One PWGSC Perspective
JOHN J.D. READ
© 2006 FrontLine Defence (Vol 3, No 1)

Government procurement is a complex process, requiring careful planning, constant oversight, and highly sophisticated professional skills.  It is a delicate balancing act: meeting the operational requirements of government while seeking to leverage each transaction to achieve broader government socio-economic benefits; moving quickly while ensuring openness, fairness and transparency; all the while ensuring that taxpayers receive full value for every dollar spent.

Nowhere is this more evident than defence. PWGSC has the exclusive responsibility for the acquisition of defence supplies. In any given year, PWGSC – whether in that highly specific role or as the government’s common service procurement organization - contracts on behalf of National Defence/CF for anywhere between $4 and $7 billion dollars of goods and services (usually between 45% and 55% of the total annual PWGSC transaction value for the whole government.) Individual defence contracts frequently involve millions and billions of dollars, spread over many years. These are crucial business opportunities for Canadian defence suppliers if they are to grow and prosper in the Canadian and international marketplaces, but potentially difficult for a supplier, its employees, and local economies if a major contract moves from one geographic location to another.

Defence procurement commands attention. Countries around the world judge us on our approach to and spending on defence; potential suppliers seek actively to be involved; contract awards are lightening rods for complaints about the fairness of the procurement process; the debate over what Canada should buy, and whether it should be from Canadian sources or abroad, continues unabated. Military and possibly civilian staff – the men and women who are called on to go into harm’s way in defence of our country and the international community – count on Canada for the best equipment and support for the purpose – and are frustrated when it appears that those needs are being compromised by other public policy agendas.

The origins of defence – the business of war – were political. Today, defence has a much broader context: from defending our sovereignty, to peacekeeping around the world, to disaster relief, to search and rescue. The essential element remains, however: in whatever form, defence is a core business of government, used by Canada, as by every nation, to define and project our national identity. It is how we choose to act – and to be seen to act around the world. Defence procurement is a business that is inherently political.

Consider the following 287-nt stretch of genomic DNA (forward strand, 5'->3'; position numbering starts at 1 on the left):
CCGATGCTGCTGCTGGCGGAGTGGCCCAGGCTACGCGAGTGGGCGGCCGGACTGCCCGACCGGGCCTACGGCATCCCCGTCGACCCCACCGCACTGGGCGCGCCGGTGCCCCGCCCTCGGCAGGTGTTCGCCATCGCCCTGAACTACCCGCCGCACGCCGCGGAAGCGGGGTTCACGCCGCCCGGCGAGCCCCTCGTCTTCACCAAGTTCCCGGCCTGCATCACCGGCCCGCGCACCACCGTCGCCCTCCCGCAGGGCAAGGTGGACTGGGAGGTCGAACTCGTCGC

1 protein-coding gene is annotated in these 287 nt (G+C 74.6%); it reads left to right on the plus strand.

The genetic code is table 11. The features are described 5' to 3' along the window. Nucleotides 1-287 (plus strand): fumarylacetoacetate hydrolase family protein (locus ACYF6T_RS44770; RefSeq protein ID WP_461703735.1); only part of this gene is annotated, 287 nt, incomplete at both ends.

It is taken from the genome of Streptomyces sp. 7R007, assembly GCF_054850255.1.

Within this context, PWGSC’s job is to support, facilitate and implement key decisions that are made by its procurement partners. We do not decide what is needed: that is for the military experts. We do not decide what will be acquired, or when: that is for the elected government. Our job is to make those decisions happen. We consult with potential suppliers, to make sure we are on target with our requirements. We develop the procurement strategy to encourage the best possible suppliers to come forward. We work with partners such as Industry Canada, Indian and Northern Affairs, ACOA, Western Diversification; and Canada Economic Development for Quebec Regions, to identify ways to leverage a procurement to achieve broad government socio-economic objectives such as regional development, innovation and international competitiveness. We design bid evaluation and supplier selection criteria to ensure we select the “best of the best”; and when the contract is awarded work with National Defence/CF and the chosen supplier to ensure that we get full value for each tax dollar spent.

We do this well, but we can do it ­better. Effective procurement, particularly in the defence context, is the product of a series of dynamic tensions between all of the parties, and dynamic tensions always need to be adjusted. What worked yesterday may not work today; what works well today may be better done tomorrow. Stresses need careful management to ensure that they remain positive and productive.

Do we know where, what and how to improve? Ask me in six months.

After 35 years in the public service – the last 13 in PWGSC acquisition policy – I just moved into a new job with Janet Thorsteinson, newly-appointed Executive Director, Defence Procurement. Her brand new mandate is to make sure that PWGSC procurement services for National Defence/CF are as good as we can make them. We will look at what we do now, and how well it works. We will identify the areas where improvements are possible, and work with National Defence/CF and the PWGSC procurement community to make those changes.

I took on this challenge with some personal – and obviously professional – views. I noted that procurement is about balance. How might we make sure that we have the “right” balance in defence procurement?